No doubt, George W. Bush was thinking the same thing in February 2007, and I doubt that Bush’s presidential library devotes much space to Agreed Framework II. That may help explain why most observers agree that Obama isn’t about to stick his neck out for Agreed Framework III, and why the President himself shows no interest in doing so. If his policy shifts, it will shift in the opposite direction, either at Congress’s initiative or (ironically) the U.N.’s.

If the shape of the Iran debate is any indication of where the North Korea debate is headed, the Republican takeover in the Senate suggests that Congress will be skeptical about agreements and more active on sanctions legislation. Whether you believe that Congress will push North Korea policy depends on whether you believe Yonhap’s American experts, who say nothing will change, or the Joongang Ilbo‘s sources in the Korean foreign policy establishment, who worry that “[s]anctions on the North could be tightened.” As if that’s a bad thing.

The actual answer will depend on events. If Kim Jong Un does something stupid enough, or if U.N. action builds a big enough head of steam, Congress will put a bill on the President’s desk. The President probably won’t veto it, but the real question will be whether he enforces it.

How the mid-terms will affect foreign policy

I haven’t had time to finish this piece by Michael Barone at The American Interest, but what I’ve read so far is consistent with what I observed when I was on The Hill. I expect a big fight about Iran sanctions that will pit the President against a broad, bipartisan majority in Congress.

At some point, I expect Kerry to be sacrificed for the President’s continued weakness on foreign policy (update: I mean as measured by the polls), just as Rumsfeld was sacrificed after the 2006 election.

In the final years of their presidencies, presidents tend to move toward their opponents on foreign policy, while grasping for some achievement to burnish their legacies.

Whatever you want to say about the election, say it here

I’m sad that my friend, Suzanne Scholte lost, but glad that she managed a credible performance despite having no history of running for, or holding, elective office, and despite lacking any money for TV or radio ads, or to raise a large and experienced campaign staff. She also did it despite redistricting that followed Connolly’s very close win in 2010, something I only heard about a few weeks ago, when a federal court held that the plan was unconstitutional. The redistricting made Va-11 much more democratic; one wonders whether the next plan might be friendlier if Suzanne decides to run again, and if the Republicans decide to back her financially. Obviously, she didn’t run on the issue that caused me to support her, but I hope that when her disappointment fades, she’ll regroup and consider another try in 2016.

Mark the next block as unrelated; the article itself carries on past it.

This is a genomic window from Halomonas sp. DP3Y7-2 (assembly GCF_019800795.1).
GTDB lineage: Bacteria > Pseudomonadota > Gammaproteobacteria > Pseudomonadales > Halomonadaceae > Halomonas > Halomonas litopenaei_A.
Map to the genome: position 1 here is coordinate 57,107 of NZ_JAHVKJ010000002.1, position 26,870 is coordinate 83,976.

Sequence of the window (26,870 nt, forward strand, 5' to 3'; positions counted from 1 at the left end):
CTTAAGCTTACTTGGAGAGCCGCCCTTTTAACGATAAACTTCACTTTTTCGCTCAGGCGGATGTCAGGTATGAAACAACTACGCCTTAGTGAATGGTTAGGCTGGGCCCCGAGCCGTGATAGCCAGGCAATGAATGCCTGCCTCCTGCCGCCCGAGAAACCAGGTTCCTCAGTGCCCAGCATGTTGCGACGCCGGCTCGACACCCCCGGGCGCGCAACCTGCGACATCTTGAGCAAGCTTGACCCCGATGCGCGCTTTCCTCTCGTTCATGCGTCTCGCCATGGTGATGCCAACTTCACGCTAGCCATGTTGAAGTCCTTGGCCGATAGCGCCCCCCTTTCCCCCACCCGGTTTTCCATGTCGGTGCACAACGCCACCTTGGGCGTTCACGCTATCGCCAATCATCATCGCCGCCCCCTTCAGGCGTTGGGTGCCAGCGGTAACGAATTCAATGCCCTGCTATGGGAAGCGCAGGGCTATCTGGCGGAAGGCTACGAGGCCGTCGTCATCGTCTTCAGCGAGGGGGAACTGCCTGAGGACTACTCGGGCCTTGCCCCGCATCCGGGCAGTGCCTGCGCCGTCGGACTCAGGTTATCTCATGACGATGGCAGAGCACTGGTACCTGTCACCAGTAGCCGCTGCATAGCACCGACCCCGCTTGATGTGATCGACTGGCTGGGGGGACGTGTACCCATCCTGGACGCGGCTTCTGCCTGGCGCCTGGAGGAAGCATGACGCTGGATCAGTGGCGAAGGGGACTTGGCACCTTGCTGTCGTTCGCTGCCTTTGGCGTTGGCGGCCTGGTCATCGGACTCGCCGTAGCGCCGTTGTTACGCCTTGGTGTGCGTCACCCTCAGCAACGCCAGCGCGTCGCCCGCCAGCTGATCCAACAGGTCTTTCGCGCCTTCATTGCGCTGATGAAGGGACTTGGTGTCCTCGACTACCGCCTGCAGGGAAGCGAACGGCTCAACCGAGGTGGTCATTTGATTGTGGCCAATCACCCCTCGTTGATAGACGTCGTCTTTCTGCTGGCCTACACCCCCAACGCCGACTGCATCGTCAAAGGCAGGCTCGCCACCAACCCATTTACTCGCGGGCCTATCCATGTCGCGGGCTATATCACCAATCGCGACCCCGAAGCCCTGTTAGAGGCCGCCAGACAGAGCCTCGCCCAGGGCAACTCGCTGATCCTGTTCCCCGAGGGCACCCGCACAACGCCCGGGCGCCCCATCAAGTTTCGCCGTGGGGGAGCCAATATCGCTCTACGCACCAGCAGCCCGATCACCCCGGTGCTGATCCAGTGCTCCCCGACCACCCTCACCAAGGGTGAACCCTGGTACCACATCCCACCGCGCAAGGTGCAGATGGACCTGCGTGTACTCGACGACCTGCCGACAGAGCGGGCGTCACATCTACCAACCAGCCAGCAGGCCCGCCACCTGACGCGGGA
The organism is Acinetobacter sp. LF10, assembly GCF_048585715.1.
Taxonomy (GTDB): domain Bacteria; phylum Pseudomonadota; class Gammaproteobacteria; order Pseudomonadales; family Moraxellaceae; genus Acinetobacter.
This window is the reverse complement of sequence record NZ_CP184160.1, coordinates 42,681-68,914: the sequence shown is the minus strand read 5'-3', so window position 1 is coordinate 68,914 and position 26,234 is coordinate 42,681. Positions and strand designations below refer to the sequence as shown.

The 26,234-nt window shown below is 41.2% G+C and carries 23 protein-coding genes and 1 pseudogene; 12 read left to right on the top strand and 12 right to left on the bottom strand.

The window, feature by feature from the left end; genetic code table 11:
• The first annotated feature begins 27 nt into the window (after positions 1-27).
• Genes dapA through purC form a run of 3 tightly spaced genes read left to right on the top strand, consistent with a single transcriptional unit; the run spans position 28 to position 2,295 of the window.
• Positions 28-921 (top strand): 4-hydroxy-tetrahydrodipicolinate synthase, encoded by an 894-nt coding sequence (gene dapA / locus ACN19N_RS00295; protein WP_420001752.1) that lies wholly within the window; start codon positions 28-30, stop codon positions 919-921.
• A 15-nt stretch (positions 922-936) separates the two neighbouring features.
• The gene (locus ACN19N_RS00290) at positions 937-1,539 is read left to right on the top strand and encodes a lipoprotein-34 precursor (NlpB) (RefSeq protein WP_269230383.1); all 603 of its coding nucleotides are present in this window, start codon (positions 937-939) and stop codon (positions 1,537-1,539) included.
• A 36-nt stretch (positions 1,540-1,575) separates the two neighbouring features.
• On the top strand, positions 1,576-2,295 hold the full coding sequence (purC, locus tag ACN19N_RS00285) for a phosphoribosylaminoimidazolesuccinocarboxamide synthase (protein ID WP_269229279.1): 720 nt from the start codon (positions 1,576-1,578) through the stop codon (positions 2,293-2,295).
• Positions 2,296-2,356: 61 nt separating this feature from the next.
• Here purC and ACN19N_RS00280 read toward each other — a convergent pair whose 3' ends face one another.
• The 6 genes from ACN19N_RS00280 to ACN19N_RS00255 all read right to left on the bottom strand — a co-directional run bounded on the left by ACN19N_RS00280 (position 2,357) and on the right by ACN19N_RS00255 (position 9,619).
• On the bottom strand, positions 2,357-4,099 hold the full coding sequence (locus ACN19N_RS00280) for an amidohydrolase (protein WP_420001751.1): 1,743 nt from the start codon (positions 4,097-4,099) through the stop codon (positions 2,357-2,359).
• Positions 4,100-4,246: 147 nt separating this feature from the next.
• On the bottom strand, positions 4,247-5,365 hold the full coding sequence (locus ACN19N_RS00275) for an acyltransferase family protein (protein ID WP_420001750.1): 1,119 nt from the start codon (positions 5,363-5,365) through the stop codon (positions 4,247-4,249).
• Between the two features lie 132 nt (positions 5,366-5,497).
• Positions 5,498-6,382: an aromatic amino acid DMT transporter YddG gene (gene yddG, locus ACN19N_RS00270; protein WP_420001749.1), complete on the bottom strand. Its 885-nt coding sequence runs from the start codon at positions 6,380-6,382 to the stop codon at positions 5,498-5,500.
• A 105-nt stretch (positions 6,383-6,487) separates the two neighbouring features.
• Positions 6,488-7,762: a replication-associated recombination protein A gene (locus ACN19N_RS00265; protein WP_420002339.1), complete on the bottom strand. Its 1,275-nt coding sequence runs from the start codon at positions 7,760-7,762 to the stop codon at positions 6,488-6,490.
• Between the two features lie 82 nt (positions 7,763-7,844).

I’m not at all unhappy at the idea of being represented by Gerry Connolly, and I wish him well. Connolly is also good on the issue caused me to support my long-time friend, Suzanne. In a more perfect world, I wouldn’t have to choose between them.

I’m very happy that former House Foreign Affairs Committee staffer Young Kim won her election to the California State Assembly, partially because I hope will be her stepping stone to Congress one day. I saw her two weeks ago in L.A., when I addressed a Korean-American organization, as did several political candidates of both parties. Kim is a natural politician, one of those rare people who can enter a room filled with hundreds of people and make every one of them feel important, including the short, dumpy, unimportant ones. Kim carries herself with a natural elegance more often seen in movie stars, something you almost have to bask in to fully appreciate. But then, it is southern California.